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Private Equity on Steroids (Part 1)

Posted on Tuesday, Apr 8th 2008

By Dominique Trempont, Guest Author

For the last couple of years, we saw an unprecedented wave of private equity deals. Even though the current debt crisis is drying up some of Private Equity’s easy cash source, there are opportunities for savvy investors in the midst of the current chaos.

Much of those opportunities are the creation of the Venture Capital industry. VCs tend to overinvest in high tech sectors such as security, web 2.0, etc. and have short runways. VCs are now looking for liquidity as the IPO market has dried out.

This is a great opportunity for tech savvy private equity investors to engineer interesting leverage opportunities with strategic re-engineering, not just financial re-engineering. You take a mature, cash producing company with attractive channels and start acquiring (at fairly low valuation) a series of start-ups in adjacent spaces but targeting the same buyer. I call this framework Private Equity on Steroids, as it could yield potentially superior returns. I dialogued on this framework with Dave Roux at Silver Lake, one of the largest high tech private equity firms.

There are a few tech PE firms that have the DNA to practice this framework: Silver Lake Francisco Partners, Vector Capital, and potentially a few others. I met with one of Silver Lake’s portfolio companies, Serena Software, and spoke with its Chief Marketing Officer Rene Bonvanie who is thinking along the same lines. Serena is an example of how a smart management team decided to transform its sleepy business by going private and by acquiring several technology ventures in the process. The executive team charted its strategic transformation course and Silver Lake took the risk and agreed to let Serena make the acquisitions and change its business model.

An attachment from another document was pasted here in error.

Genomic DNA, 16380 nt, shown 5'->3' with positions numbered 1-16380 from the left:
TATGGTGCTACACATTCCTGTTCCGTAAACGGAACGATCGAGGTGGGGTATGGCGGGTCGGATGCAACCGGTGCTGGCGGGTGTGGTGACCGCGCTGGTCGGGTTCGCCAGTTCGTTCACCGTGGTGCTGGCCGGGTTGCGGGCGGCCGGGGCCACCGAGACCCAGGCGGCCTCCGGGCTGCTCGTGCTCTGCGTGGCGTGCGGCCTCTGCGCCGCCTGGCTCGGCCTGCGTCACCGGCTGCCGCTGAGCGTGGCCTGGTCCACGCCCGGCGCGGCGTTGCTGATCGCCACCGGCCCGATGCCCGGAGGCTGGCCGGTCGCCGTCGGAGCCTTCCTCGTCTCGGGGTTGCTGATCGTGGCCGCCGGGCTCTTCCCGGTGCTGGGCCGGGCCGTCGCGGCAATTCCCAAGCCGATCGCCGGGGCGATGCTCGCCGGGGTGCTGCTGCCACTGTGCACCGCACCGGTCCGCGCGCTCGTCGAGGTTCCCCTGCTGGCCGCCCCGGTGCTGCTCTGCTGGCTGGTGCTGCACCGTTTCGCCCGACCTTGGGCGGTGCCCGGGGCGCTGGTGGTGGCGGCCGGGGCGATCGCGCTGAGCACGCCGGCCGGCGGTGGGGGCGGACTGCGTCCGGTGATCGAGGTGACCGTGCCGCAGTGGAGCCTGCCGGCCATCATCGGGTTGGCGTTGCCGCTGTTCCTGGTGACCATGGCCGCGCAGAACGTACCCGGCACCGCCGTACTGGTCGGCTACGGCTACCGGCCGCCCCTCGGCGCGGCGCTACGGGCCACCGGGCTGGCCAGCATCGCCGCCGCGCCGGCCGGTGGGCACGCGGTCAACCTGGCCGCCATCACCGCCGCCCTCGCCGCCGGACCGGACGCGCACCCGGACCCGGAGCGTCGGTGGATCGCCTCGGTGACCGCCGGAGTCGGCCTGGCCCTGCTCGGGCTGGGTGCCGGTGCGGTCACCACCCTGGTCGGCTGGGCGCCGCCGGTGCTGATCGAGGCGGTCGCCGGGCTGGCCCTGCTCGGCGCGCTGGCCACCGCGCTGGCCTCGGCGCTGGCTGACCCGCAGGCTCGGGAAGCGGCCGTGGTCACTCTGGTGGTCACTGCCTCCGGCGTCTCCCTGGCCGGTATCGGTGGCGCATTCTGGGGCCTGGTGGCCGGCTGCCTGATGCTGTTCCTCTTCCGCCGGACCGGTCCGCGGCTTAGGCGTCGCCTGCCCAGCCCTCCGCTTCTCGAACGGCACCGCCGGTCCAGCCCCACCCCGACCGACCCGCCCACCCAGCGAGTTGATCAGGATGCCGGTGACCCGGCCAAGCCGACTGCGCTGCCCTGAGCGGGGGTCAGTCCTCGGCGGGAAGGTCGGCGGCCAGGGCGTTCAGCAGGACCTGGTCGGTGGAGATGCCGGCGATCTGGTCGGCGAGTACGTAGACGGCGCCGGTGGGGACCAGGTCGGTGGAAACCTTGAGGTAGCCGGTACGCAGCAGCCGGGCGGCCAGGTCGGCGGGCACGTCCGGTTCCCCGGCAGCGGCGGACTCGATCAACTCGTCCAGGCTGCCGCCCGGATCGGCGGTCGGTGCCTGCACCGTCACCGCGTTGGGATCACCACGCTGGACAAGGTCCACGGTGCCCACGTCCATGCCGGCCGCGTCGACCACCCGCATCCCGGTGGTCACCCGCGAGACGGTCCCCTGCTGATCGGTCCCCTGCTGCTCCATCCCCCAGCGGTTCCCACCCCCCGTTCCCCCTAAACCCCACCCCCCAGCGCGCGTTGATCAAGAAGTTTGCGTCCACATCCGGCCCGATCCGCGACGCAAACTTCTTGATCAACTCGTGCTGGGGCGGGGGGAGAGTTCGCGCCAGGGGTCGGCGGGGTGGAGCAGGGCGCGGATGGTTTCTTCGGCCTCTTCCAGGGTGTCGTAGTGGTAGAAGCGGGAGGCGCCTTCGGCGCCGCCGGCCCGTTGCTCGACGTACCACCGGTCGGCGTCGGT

The legacy Serena Software business: extremely profitable and very “sticky”

Serena Software has existed for a little over 27 years. Its roots are in what is today referred to as change management on mainframes. Change management is software that helps people manage the process of change predominantly in the application development lifecycle. That business is a very stable business for a couple of reasons. Applications are constantly being developed in the world. But the Application Lifecycle Management business does not grow. It is an old industry with a couple of competitors: Serena, IBM and Computer Associates. This legacy business is $270M in revenue and 32% profit for Serena. It is one of the most profitable software businesses around: top 5 on NASDAQ as a % of revenue.

First step of transformation as a public company: significant acquisitions

Four and a half years ago, Serena merged with an equal: Merant Corporation that had the wherewithal in the open systems technology. They had a highly popular tool for change management on PCs. Literally hundreds of thousands of people used that product. The business became two pieces: a mainframe business with large transactions and large customers, and a volume business with small transactions with many customers.

Then, Serena continued to do more acquisitions around the sweet spot. One of the subsequent acquisitions was a business process modeling technology from a company called TeamShare. Imagine a process where people can bring up their ideas and requirements, decide what to build and what to buy, how to track the application development, the release to production, the helpdesk for issue resolution. Serena added toits change management process an application development lifecycle module.

This happened in 2005, a very rough time in the enterprise software market. Serena had been public for four years. It had made the acquisition of TeamShare and Merint and was now a mid-sized software company, growing at only 10% a year. With the legacy business growing 5-7% a year, however, Serena was printing $8-$9M of cash every month and producing an EBIT of about $90-$100M annually.

Serena had to figure out how to grow faster. In this endeavor, they were competing against companies that did not have the burden of being public.

This segment is part 1 in the series : Private Equity on Steroids
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